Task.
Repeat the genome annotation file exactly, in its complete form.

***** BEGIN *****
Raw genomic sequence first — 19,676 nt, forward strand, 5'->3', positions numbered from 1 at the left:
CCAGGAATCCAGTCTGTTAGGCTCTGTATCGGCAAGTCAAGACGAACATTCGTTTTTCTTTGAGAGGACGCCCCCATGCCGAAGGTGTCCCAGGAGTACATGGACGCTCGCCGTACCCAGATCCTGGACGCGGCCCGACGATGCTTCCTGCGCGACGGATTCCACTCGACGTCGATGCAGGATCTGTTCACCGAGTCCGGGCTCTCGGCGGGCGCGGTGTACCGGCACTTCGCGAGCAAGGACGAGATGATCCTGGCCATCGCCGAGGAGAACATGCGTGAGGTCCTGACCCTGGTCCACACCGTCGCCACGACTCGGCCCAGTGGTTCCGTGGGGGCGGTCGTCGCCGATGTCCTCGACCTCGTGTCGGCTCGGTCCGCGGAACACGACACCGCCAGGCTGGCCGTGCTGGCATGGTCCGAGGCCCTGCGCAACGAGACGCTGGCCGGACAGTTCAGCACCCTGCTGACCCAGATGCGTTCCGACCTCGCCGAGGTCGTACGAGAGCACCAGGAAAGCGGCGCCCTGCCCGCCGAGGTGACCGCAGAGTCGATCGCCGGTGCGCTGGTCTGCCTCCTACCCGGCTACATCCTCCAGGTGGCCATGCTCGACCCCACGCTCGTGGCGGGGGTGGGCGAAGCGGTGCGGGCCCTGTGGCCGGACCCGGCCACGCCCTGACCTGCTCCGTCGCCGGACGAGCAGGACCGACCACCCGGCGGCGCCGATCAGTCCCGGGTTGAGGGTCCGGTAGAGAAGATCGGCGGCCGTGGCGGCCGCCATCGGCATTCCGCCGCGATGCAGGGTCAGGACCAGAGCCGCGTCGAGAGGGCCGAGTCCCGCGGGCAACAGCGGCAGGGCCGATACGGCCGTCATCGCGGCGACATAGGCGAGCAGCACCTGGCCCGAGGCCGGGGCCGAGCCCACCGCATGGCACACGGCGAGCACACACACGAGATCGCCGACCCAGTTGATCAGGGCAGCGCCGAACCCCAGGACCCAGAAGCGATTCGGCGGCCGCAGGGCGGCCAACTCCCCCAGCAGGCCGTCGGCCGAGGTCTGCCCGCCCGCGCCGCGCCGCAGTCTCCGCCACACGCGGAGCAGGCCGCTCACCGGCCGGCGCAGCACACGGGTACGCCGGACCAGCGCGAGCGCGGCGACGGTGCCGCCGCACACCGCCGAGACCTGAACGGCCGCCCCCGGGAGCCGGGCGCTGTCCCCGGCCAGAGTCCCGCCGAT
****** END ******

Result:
Raw genomic sequence first — 19,676 nt, forward strand, 5'->3', positions numbered from 1 at the left:
CCAGGAATCCAGTCTGTTAGGCTCTGTATCGGCAAGTCAAGACGAACATTCGTTTTTCTTTGAGAGGACGCCCCCATGCCGAAGGTGTCCCAGGAGTACATGGACGCTCGCCGTACCCAGATCCTGGACGCGGCCCGACGATGCTTCCTGCGCGACGGATTCCACTCGACGTCGATGCAGGATCTGTTCACCGAGTCCGGGCTCTCGGCGGGCGCGGTGTACCGGCACTTCGCGAGCAAGGACGAGATGATCCTGGCCATCGCCGAGGAGAACATGCGTGAGGTCCTGACCCTGGTCCACACCGTCGCCACGACTCGGCCCAGTGGTTCCGTGGGGGCGGTCGTCGCCGATGTCCTCGACCTCGTGTCGGCTCGGTCCGCGGAACACGACACCGCCAGGCTGGCCGTGCTGGCATGGTCCGAGGCCCTGCGCAACGAGACGCTGGCCGGACAGTTCAGCACCCTGCTGACCCAGATGCGTTCCGACCTCGCCGAGGTCGTACGAGAGCACCAGGAAAGCGGCGCCCTGCCCGCCGAGGTGACCGCAGAGTCGATCGCCGGTGCGCTGGTCTGCCTCCTACCCGGCTACATCCTCCAGGTGGCCATGCTCGACCCCACGCTCGTGGCGGGGGTGGGCGAAGCGGTGCGGGCCCTGTGGCCGGACCCGGCCACGCCCTGACCTGCTCCGTCGCCGGACGAGCAGGACCGACCACCCGGCGGCGCCGATCAGTCCCGGGTTGAGGGTCCGGTAGAGAAGATCGGCGGCCGTGGCGGCCGCCATCGGCATTCCGCCGCGATGCAGGGTCAGGACCAGAGCCGCGTCGAGAGGGCCGAGTCCCGCGGGCAACAGCGGCAGGGCCGATACGGCCGTCATCGCGGCGACATAGGCGAGCAGCACCTGGCCCGAGGCCGGGGCCGAGCCCACCGCATGGCACACGGCGAGCACACACACGAGATCGCCGACCCAGTTGATCAGGGCAGCGCCGAACCCCAGGACCCAGAAGCGATTCGGCGGCCGCAGGGCGGCCAACTCCCCCAGCAGGCCGTCGGCCGAGGTCTGCCCGCCCGCGCCGCGCCGCAGTCTCCGCCACACGCGGAGCAGGCCGCTCACCGGCCGGCGCAGCACACGGGTACGCCGGACCAGCGCGAGCGCGGCGACGGTGCCGCCGCACACCGCCGAGACCTGAACGGCCGCCCCCGGGAGCCGGGCGCTGTCCCCGGCCAGAGTCCCGCCGAT